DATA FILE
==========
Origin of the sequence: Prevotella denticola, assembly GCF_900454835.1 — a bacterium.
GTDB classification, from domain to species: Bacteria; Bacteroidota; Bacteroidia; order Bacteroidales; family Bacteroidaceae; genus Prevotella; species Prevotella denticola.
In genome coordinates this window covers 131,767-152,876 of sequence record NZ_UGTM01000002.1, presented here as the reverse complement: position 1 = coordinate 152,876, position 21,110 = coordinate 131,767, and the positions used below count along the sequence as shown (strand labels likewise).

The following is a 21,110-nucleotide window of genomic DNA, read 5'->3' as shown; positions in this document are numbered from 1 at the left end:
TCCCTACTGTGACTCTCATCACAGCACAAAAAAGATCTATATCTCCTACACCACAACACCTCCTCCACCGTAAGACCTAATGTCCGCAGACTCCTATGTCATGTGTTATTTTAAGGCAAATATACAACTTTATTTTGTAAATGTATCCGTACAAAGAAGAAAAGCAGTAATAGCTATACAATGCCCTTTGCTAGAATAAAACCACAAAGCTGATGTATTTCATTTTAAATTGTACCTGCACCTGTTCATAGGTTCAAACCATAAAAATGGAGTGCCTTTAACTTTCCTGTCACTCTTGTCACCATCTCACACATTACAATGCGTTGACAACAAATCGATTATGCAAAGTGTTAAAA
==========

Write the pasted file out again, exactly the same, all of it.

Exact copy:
Origin of the sequence: Prevotella denticola, assembly GCF_900454835.1 — a bacterium.
GTDB classification, from domain to species: Bacteria; Bacteroidota; Bacteroidia; order Bacteroidales; family Bacteroidaceae; genus Prevotella; species Prevotella denticola.
In genome coordinates this window covers 131,767-152,876 of sequence record NZ_UGTM01000002.1, presented here as the reverse complement: position 1 = coordinate 152,876, position 21,110 = coordinate 131,767, and the positions used below count along the sequence as shown (strand labels likewise).

The following is a 21,110-nucleotide window of genomic DNA, read 5'->3' as shown; positions in this document are numbered from 1 at the left end:
TCCCTACTGTGACTCTCATCACAGCACAAAAAAGATCTATATCTCCTACACCACAACACCTCCTCCACCGTAAGACCTAATGTCCGCAGACTCCTATGTCATGTGTTATTTTAAGGCAAATATACAACTTTATTTTGTAAATGTATCCGTACAAAGAAGAAAAGCAGTAATAGCTATACAATGCCCTTTGCTAGAATAAAACCACAAAGCTGATGTATTTCATTTTAAATTGTACCTGCACCTGTTCATAGGTTCAAACCATAAAAATGGAGTGCCTTTAACTTTCCTGTCACTCTTGTCACCATCTCACACATTACAATGCGTTGACAACAAATCGATTATGCAAAGTGTTAAAA